By Scala IDE team on May 26 2014
contents of this blog post have been superseded by the most
recent nightly. Go there
for the latest documentation.
Using the IDE with a 2.10 project
As you probably know, Scala 2.11 was released last month! All
crew to the upgrade stations!
But a few weeks ago, @TobiasRoeser tweeted:
It’s a pity, that @ScalaIDE does not support #Scala 2.10 and 2.11
project at the same time.
Indeed, Scala 2.10 and 2.11 are not binary-compatible, and since
the Scala IDE runs a version of the compilerbased on
either 2.10 or 2.11 (depending on which Scala IDE flavor you
download), it couldn’t deal with projects based on mixed major
versions of Scala.
Now, don’t get me wrong: if you have the opportunity of upgrading
to Scala 2.11, you most definitely should: the new compiler is
faster, has a lot of new features, and the lack of language-level
changes allow for a quick and painless upgrade.
But if you’re dependent on projects that haven’t upgraded yet, or
more generally if you work on a legacy code base, you couldn’t
use projects working on two different major versions of Scala in
the same workspace on Scala IDE.
Until now, that is.
An experimental flag has been introduced in the Scala 2.11
-Xsource:2.10 makes the type checker run in
“legacy” mode. It will not report errors in some situations where
the 2.11 compiler would (the 2.11 type checker being usually a
Beware, however: this setting is for now considered fragile and
extremely sensitive (as with all ambitious things related to the
typechecker). Please report any and all issues of the type
checker doing weird things on your favorite 2.10 project.
But this allows us, on a per-project basis, to make the Scala IDE
deal with projects in 2.10 mode ! You can now add
to the compiler options of your project, and have the Scala IDE
report errors, completions, semantic highlighting just as it
would if it was based on Scala 2.10. Moreover, since we are now
bundling another set of jars for Scala 2.10 in the Scala IDE
plugin (and doing a little bit of wiring), we’ll have the IDE
build your projects using an authentic Scala 2.10 compiler.
How to configure your project
Configuration for the Scala IDE is still business as usual: the
projects you import in your workspace are still assumed to run
with the bundled version of Scala (2.11), and you will need to
make a few changes to make the editor understand your project has
a 2.10 source and build.
First, go to the preference page of your project, and click “Use
project-specific settings” to turn on project-specific
configuration (you’ll have to repeat those steps for every
project for which you want to use the compatibility mode).
Second, click on the source-level option, setting the source for
this project to 2.10. This will automatically add
-Ymacro-expand:none to your compiler settings.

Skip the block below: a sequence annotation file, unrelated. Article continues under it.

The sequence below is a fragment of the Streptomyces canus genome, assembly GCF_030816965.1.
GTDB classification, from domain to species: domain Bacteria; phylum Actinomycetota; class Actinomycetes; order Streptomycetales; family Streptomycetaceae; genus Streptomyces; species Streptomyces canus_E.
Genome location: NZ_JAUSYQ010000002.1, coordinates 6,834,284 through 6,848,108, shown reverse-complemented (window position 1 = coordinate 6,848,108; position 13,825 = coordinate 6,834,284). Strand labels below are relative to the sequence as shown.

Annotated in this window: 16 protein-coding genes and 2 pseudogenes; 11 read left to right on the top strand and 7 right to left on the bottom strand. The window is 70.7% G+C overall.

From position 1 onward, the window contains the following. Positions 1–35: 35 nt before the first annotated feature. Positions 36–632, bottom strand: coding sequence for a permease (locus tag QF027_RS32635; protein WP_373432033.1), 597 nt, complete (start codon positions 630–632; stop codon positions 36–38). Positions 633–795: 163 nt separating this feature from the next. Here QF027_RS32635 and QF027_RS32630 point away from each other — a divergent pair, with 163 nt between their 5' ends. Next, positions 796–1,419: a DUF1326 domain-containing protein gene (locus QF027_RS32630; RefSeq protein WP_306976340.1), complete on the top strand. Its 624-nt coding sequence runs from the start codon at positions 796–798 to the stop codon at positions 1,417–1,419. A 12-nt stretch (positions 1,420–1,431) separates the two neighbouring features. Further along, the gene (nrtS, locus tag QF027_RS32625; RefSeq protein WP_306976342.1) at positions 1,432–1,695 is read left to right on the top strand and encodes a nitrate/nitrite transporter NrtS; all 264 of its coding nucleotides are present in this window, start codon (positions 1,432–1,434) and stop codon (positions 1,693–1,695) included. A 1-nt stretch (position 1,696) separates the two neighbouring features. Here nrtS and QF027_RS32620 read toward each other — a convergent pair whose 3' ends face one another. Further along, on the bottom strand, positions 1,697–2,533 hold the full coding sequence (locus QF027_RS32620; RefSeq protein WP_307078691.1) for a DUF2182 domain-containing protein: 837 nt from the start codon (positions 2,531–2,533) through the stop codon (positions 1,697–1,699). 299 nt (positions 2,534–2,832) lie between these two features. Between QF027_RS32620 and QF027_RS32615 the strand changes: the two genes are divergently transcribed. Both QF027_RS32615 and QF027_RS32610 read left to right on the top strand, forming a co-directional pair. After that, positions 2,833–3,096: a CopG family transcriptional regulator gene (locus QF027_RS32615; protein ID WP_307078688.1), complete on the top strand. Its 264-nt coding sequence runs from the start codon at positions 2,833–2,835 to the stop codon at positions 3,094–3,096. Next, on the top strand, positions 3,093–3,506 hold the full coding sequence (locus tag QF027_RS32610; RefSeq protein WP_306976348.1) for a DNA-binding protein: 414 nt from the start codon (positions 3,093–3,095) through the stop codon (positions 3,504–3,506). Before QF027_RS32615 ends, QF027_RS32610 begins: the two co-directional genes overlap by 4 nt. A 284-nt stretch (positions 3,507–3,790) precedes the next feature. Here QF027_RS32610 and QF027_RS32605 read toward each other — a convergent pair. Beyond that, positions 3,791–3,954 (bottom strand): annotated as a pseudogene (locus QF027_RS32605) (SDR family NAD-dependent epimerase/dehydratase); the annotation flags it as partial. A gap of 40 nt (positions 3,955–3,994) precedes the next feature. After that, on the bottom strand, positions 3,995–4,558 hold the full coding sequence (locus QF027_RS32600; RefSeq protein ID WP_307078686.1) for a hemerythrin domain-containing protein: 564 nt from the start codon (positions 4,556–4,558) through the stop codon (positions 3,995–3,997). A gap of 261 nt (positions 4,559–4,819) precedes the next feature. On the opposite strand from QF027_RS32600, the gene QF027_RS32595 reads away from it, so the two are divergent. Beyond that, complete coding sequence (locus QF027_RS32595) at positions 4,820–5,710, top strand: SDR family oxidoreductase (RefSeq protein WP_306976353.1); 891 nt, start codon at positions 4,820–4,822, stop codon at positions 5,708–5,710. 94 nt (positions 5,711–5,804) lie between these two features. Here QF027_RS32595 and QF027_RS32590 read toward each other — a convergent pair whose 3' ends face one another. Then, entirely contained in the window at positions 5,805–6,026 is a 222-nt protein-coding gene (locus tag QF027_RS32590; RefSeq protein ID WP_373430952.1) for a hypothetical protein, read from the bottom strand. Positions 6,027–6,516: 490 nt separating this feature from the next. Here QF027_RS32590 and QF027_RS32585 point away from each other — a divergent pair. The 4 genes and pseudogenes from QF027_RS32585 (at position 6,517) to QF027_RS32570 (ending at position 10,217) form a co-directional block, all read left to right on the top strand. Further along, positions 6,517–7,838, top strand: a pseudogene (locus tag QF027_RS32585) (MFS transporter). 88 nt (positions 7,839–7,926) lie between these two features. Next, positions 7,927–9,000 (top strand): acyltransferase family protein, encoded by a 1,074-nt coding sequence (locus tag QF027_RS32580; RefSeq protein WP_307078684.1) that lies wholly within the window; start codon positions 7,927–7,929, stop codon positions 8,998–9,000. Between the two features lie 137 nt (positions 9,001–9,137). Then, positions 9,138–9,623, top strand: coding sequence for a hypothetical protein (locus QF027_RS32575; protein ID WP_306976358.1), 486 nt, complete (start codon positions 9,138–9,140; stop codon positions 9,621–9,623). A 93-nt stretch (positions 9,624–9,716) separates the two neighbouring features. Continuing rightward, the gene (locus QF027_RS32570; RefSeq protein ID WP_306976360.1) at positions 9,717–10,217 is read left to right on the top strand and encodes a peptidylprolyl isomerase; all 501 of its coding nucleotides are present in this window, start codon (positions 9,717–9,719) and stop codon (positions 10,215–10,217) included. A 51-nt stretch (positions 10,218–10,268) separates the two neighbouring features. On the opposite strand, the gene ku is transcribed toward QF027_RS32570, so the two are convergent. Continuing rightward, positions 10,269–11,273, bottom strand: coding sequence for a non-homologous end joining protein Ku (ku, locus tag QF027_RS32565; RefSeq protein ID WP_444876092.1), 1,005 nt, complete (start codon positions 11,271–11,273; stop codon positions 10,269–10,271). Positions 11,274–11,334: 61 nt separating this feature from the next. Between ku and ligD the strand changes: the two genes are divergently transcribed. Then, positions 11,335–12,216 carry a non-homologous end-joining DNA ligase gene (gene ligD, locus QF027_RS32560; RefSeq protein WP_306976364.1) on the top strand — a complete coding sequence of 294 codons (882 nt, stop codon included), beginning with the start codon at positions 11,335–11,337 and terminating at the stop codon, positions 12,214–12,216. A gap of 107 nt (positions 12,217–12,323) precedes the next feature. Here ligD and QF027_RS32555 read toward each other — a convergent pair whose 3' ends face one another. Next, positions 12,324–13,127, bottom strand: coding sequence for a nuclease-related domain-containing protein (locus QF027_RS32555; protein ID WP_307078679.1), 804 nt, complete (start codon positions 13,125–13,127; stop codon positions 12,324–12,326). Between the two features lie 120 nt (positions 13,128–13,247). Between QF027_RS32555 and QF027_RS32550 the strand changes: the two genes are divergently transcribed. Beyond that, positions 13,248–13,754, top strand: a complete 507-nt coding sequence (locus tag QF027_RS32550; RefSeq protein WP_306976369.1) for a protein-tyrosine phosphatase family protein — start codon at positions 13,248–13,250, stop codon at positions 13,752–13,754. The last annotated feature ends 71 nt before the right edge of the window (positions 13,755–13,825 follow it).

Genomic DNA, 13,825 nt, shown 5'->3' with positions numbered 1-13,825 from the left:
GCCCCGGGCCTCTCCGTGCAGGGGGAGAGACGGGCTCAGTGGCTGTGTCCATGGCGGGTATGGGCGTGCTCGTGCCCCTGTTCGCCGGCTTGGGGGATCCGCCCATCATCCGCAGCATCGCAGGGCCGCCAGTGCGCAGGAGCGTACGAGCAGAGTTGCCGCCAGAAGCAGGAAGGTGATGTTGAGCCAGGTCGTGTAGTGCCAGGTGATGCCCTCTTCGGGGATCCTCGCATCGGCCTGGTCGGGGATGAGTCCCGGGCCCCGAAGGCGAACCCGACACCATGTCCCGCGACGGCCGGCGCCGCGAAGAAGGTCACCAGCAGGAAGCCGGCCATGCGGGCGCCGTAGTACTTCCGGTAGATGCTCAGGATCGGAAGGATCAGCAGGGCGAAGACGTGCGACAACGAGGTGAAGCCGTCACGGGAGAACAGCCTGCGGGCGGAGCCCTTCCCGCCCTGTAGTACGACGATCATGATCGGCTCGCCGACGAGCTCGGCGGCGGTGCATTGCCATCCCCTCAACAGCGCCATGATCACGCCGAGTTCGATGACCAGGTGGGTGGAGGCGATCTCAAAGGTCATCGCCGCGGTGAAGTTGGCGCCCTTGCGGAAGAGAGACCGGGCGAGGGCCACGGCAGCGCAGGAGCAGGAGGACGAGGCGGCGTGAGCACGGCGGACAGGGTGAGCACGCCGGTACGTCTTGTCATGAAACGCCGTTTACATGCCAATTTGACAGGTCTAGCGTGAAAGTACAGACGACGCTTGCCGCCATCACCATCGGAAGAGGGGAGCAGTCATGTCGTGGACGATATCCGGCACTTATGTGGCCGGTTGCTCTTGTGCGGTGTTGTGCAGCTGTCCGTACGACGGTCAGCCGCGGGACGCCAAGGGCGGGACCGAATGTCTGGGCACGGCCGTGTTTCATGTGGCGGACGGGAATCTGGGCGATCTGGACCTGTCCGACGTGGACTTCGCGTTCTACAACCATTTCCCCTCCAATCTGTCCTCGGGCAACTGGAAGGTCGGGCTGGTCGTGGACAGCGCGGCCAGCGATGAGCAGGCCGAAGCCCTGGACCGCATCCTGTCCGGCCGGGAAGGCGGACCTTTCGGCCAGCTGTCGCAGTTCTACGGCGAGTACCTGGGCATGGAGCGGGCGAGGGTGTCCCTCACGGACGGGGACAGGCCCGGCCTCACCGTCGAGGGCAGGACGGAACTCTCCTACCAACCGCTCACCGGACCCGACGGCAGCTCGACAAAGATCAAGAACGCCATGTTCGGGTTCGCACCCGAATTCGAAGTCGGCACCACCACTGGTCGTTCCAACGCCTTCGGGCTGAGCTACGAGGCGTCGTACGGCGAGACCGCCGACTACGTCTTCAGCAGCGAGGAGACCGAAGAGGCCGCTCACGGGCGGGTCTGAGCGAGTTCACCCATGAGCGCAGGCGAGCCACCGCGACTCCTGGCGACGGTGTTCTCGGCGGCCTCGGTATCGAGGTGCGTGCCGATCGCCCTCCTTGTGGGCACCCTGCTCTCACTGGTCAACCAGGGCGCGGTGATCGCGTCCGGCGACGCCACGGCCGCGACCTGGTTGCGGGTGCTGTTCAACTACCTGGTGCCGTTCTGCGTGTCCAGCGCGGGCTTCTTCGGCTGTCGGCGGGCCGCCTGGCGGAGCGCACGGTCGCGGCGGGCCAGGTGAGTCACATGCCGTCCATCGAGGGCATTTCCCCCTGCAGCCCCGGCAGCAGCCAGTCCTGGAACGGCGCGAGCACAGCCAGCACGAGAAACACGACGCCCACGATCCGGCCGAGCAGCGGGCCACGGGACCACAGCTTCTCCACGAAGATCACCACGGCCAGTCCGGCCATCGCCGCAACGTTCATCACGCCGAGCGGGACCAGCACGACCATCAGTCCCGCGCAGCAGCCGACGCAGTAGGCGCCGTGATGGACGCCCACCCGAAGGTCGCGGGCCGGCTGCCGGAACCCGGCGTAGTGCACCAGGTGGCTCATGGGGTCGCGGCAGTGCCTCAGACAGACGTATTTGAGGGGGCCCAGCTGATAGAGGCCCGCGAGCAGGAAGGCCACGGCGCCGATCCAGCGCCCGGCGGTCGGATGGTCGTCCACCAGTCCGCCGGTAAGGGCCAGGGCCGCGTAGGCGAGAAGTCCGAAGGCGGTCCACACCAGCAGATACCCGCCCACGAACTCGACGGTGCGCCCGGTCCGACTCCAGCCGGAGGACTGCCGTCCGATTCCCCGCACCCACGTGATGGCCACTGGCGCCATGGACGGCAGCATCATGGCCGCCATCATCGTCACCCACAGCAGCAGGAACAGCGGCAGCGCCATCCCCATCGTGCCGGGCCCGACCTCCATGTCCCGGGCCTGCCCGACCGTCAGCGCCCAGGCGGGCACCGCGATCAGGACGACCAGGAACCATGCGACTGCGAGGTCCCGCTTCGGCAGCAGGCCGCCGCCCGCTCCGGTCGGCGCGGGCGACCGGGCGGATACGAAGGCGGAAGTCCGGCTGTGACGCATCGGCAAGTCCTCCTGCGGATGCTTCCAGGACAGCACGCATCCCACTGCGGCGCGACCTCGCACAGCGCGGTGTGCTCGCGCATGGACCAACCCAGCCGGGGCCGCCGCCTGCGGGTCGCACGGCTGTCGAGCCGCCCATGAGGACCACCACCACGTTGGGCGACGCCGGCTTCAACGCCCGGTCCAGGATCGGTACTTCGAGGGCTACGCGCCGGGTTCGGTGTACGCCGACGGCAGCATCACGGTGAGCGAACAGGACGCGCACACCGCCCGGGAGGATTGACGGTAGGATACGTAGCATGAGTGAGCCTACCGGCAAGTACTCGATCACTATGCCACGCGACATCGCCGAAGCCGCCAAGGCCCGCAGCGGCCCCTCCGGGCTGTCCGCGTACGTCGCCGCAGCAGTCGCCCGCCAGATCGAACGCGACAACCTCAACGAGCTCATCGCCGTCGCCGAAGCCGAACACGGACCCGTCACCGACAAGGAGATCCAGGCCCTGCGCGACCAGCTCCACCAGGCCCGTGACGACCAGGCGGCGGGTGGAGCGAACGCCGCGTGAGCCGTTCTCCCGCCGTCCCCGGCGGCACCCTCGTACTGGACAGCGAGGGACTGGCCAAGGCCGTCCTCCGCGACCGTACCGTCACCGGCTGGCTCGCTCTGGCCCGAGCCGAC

After you close the project, any errors about the classpath in
the problems view should disappear. If you reopen properties,
you’ll see the
-Ymacro-expand options have been
added to compiler options.
Detecting projects which could use the 2.10 flag
In case the Scala IDE finds a project configured with a
classpath requiring a 2.10 version of the scala compiler or
library, it will prompt you about it, asking whether you want to
turn on the 2.10 source level configuration using the following
Clicking ‘Yes’ on this dialog has the same effect as setting the
source Level to 2.10 above.
sbteclipse creates an eclipse configuration from your sbt-based
project. In that process, it usually rewrites the required
classpath of your project, to replace the scala-compiler and
scala-library with a generic, version-less compiler
(resp. library) bundle that will automatically match the IDE’s
In the case of a 2.10 project, you don’t want that. You want the
classpath to unambiguously require a 2.10 scala compiler or
library version, which matches the one in your sbt configuration.
To do that, sbteclipse introduces since version 2.5.0 an option
with-bundled-scala-containers (default value: true) which lets
you specify that you want to keep scala-compiler and
scala-library versioning information in creating an Eclipse
You can run sbteclipse with the line:
sbt -with-bundled-scala-containers=false eclipse
You should then get a Scala project that will ask for the exact
same version of the compiler as the one it’s configured to run
with in sbt.
First, the compatibility mode introduced by the
can only be used on a per-project basis. If you want a
workspace-wide 2.10 IDE, you should turn to the 2.10 flavors of
the Scala IDE download.
Since whitebox macros have some incompatible improvements between
2.11 and 2.10, the IDE is not able to expand macros for you in
compatibility mode. This probably will remain a long-term
limitation of this mode. This is why the
setting works conjointly with the
Finally, in case your classpath is not valid, the dialog
described above will appear. However, some classpath checks are
triggered by events sent from the eclipse platform we have little
control over, so that in some cases, you may see this dialogue
pop up twice, one after the other. The second occurence
should not affect any settings. We are very eager for detailed,
reproducible bug reports that would let us know precisely about
when this happens.
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